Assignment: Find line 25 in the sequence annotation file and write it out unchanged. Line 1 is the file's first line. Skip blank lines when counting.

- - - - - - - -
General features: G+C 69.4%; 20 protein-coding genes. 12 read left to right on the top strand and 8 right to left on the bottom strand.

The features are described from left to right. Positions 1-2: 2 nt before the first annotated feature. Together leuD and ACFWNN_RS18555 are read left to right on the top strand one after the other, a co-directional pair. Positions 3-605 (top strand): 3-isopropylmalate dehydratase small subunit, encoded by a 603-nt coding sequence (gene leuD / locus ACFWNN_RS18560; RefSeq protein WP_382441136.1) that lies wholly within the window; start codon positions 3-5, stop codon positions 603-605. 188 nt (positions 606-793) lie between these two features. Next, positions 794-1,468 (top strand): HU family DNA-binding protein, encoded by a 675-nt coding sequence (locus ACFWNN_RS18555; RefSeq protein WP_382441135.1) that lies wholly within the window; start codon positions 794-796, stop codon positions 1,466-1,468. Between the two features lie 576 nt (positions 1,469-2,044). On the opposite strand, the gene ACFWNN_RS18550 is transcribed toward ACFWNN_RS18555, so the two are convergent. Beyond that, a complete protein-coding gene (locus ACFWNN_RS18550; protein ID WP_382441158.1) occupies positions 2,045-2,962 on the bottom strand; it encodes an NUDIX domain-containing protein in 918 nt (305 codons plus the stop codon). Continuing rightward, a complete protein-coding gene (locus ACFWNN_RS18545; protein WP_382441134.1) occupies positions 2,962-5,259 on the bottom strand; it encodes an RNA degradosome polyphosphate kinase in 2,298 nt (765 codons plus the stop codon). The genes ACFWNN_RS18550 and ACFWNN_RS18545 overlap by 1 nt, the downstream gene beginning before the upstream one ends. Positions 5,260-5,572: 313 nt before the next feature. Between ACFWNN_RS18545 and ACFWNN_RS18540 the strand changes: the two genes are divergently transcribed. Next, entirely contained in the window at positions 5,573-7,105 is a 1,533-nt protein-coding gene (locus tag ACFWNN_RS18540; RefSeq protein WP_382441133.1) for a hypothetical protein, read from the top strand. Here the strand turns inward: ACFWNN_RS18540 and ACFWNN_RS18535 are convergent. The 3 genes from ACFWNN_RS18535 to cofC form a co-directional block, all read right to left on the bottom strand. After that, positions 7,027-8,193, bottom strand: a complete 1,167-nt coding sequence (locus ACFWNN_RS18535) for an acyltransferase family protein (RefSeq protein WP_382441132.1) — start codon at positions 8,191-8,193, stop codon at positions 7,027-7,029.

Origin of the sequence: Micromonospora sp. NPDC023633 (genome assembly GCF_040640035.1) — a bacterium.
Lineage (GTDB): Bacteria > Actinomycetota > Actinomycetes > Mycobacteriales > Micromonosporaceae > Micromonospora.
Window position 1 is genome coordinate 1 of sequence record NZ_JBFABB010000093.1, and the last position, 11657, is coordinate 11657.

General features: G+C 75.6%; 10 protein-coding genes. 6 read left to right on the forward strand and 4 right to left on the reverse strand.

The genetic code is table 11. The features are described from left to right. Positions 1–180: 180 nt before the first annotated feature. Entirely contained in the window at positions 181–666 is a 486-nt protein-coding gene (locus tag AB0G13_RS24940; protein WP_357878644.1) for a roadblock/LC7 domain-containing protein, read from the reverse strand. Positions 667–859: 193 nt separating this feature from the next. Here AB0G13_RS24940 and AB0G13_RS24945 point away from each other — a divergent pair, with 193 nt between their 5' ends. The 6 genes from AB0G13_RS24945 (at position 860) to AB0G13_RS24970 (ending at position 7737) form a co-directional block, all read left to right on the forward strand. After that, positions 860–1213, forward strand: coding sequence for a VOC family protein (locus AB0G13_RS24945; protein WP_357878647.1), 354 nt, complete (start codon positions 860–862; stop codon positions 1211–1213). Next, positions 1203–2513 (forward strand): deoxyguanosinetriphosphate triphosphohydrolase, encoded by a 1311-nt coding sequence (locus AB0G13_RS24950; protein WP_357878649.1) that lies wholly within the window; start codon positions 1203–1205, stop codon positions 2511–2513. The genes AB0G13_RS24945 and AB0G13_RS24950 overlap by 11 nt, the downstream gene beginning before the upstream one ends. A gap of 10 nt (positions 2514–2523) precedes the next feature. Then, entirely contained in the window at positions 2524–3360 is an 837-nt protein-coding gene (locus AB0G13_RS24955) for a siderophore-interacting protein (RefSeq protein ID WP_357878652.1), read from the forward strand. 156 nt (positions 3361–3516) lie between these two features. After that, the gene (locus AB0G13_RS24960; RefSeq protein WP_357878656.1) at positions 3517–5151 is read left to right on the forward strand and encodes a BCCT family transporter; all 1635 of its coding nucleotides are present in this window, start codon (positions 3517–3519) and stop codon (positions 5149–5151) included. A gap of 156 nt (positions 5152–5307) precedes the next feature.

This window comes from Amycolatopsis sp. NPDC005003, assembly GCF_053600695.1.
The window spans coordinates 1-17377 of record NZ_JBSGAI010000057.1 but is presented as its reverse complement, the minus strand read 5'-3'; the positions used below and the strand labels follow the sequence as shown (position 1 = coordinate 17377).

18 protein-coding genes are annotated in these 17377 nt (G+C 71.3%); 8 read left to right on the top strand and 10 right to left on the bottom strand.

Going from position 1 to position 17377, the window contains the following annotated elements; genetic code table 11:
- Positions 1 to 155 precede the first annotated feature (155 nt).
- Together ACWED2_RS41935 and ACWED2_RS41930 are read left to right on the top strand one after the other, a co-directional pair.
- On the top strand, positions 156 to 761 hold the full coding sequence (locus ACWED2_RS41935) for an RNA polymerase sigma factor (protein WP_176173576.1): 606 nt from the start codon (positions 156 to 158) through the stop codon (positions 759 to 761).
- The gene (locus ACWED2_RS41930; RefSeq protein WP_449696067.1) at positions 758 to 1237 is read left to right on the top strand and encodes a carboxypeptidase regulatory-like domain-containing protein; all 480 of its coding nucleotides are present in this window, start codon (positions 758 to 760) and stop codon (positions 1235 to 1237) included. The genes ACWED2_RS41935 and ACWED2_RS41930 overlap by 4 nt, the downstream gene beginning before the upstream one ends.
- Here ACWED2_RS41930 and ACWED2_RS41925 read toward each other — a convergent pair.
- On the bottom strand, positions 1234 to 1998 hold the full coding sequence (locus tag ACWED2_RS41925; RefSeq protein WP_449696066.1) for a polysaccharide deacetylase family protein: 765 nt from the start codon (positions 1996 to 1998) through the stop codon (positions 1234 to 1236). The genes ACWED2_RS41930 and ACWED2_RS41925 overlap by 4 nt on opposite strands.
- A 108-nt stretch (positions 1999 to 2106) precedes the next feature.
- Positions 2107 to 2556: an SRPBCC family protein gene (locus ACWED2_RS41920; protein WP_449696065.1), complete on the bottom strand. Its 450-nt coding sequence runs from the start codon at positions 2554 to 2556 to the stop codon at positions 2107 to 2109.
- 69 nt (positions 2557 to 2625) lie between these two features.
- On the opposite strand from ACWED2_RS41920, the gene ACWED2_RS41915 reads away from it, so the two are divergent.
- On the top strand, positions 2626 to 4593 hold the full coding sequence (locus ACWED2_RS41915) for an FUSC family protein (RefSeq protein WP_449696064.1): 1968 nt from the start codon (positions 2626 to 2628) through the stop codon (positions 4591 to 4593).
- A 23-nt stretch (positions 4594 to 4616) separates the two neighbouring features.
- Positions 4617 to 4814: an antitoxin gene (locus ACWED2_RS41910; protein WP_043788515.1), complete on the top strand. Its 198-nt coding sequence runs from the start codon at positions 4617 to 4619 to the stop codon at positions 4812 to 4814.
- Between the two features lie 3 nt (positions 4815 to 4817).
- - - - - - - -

- Between the two features lie 3 nt (positions 4815 to 4817).